Some of us have an idea that we could be born CHRISTIANS just because our parents are Christians, but that’s not true. When anyone is born, the SIN NATURE is imputed through the genes of our parents to us. That’s the reason why the bible says, “All have sinned and have come short of the glory of God”. The irony of this is that we cannot go to God because the things about God cannot be spiritually discerned by our carnal mind. So just like these two brothers, we need help from the Father to put us right.
Just like their father loved both and invited both to the feast, every human being needs the same invite from God so that we can be part of those that God imputes righteousness into, thereby having life eternal. It was their father’s choice to invite his sons to the feast, just as it would be God’s choice to save whomever He wants. God must come to us when it comes to the issue of salvation; we can’t choose Him until He chooses us first. The same was expressed in the Book of John when Jesus said, “You have not chosen me, but I have chosen you and ordained that you bring forth fruits”.
We look back at the beginning of the story and Jesus’ audience (the Jews) as they listened with intent to the parable. They would have picked up from the story that the elder brother was as bad as the younger brother; both needed to be forgiven and loved. They would also have found out that the story did not end on the same note for both brothers – they risked not making it like the elder brother. Although he stayed at home, he was more distant and alienated from his father compared to his younger brother being blinded to his real condition.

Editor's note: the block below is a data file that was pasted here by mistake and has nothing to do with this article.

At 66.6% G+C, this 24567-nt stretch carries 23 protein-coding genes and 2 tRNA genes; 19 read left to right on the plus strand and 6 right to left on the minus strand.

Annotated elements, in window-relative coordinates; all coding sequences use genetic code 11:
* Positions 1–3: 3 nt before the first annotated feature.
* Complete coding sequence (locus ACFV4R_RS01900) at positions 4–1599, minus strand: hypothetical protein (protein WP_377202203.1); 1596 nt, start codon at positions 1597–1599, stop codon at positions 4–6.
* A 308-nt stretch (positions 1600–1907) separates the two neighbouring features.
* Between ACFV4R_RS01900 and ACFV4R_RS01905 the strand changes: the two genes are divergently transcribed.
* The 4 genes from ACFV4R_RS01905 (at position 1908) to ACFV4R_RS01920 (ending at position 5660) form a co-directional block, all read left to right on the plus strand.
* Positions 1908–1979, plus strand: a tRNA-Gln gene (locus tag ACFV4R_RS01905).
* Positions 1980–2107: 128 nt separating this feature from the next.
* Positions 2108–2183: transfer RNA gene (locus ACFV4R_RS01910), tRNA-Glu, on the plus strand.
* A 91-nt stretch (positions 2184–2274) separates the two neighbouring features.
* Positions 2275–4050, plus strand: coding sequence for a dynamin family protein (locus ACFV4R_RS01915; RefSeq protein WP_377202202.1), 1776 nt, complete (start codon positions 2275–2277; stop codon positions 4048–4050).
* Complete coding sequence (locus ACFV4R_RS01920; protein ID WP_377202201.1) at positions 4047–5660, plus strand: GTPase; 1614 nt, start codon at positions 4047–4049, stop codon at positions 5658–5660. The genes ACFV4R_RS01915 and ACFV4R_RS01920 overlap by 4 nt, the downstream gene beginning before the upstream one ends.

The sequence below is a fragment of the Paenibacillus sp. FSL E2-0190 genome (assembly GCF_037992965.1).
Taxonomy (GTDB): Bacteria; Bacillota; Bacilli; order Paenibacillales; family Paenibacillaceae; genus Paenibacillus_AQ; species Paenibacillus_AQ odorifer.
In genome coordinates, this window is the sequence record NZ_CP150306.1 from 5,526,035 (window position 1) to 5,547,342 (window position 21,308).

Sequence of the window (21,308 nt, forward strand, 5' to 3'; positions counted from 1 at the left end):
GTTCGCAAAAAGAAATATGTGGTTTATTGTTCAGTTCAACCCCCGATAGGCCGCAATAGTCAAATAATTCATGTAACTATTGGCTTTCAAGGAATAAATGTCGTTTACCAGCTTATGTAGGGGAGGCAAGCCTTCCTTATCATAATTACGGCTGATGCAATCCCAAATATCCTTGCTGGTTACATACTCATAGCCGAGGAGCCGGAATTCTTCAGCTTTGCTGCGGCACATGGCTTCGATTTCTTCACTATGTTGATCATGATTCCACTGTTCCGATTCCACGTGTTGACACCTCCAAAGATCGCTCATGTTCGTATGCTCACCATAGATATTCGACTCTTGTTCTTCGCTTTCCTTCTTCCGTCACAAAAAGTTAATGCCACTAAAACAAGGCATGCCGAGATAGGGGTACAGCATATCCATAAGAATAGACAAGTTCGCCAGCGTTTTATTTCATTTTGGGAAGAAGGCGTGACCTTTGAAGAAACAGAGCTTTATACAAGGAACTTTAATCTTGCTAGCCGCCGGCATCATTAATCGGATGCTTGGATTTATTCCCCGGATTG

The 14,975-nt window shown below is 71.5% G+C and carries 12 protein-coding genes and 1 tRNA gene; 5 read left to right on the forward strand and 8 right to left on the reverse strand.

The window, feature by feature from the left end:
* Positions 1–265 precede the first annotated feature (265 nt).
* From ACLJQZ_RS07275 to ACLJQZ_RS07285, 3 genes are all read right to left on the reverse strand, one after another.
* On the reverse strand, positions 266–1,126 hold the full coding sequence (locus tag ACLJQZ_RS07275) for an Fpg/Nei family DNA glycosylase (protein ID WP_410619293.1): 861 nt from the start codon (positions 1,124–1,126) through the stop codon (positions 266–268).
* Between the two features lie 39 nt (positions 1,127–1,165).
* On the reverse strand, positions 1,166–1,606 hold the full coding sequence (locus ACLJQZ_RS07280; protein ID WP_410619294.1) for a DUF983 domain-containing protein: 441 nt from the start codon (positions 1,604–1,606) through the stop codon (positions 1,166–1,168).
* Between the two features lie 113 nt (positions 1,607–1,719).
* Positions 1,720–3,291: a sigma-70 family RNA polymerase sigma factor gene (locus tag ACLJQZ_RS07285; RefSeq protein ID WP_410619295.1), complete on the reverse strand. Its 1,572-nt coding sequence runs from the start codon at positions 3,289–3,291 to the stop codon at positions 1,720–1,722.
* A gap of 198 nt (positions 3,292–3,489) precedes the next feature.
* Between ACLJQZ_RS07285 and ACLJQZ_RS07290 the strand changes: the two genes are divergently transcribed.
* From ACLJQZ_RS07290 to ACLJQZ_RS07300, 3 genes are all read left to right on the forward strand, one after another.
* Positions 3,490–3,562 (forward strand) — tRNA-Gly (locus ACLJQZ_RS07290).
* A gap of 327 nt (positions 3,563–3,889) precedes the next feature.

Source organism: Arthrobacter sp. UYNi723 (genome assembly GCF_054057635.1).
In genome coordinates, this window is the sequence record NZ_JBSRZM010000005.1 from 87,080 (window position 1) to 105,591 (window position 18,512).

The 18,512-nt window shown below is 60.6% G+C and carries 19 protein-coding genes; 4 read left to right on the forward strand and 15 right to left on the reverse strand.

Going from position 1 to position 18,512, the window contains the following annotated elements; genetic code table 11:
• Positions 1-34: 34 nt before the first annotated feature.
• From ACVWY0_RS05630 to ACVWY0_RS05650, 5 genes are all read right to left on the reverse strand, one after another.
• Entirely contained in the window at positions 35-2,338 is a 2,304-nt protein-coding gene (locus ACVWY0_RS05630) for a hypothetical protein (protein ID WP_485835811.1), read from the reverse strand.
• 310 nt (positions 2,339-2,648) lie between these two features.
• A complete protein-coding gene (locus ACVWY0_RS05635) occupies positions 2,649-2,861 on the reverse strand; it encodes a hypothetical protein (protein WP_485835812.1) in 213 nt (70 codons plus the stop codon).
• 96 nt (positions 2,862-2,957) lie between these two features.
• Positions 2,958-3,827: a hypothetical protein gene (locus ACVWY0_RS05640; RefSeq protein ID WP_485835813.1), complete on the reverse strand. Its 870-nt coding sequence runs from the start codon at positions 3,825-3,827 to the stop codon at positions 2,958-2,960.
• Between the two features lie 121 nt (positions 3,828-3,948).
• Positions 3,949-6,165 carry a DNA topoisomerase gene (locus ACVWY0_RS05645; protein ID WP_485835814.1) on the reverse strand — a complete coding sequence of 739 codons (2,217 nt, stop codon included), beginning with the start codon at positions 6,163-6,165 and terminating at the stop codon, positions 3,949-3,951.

Jesus pointed out in His story that the father is a type of God; the elder brother, a type of the Pharisees or the Jewish sect and the younger brother, a type of the Gentiles. The elder brothers’ spirit is such that they believe and think they are righteous and by that getting blinded by the things God is doing around them as the people of God and at the end, missing the complete plan of God for their lives.
It is by Grace that we have been saved: It’s God’s gift from start to finish! We don’t play the major role. If we did, we’d probably go around bragging that we’d done the whole thing! No, we neither make nor save ourselves. God does both the making and saving. He creates each of us by Christ Jesus to join Him in the work He does; the good work He has gotten ready for us to do, work we had better be doing. But don’t take any of this for granted. It was only yesterday that you outsiders to God’s ways had no idea of any of this, didn’t know the first thing about the way God works, hadn’t the faintest idea of Christ. You knew nothing of that rich history of God’s covenants and promises in Israel, hadn’t a clue about what God was doing in the world at large. Now because of Christ—dying that death, shedding that blood—you who were once out of it altogether are in on everything.
I believe the doctrine of election, because I am quite sure that if God had not chosen me I should never have chosen Him; and I am sure He chose me before I was born, or else He never would have chosen me afterwards; and He must have elected me for reasons unknown to me, for I never could find any reason in myself why He should have looked upon me with special love – C H Spurgeon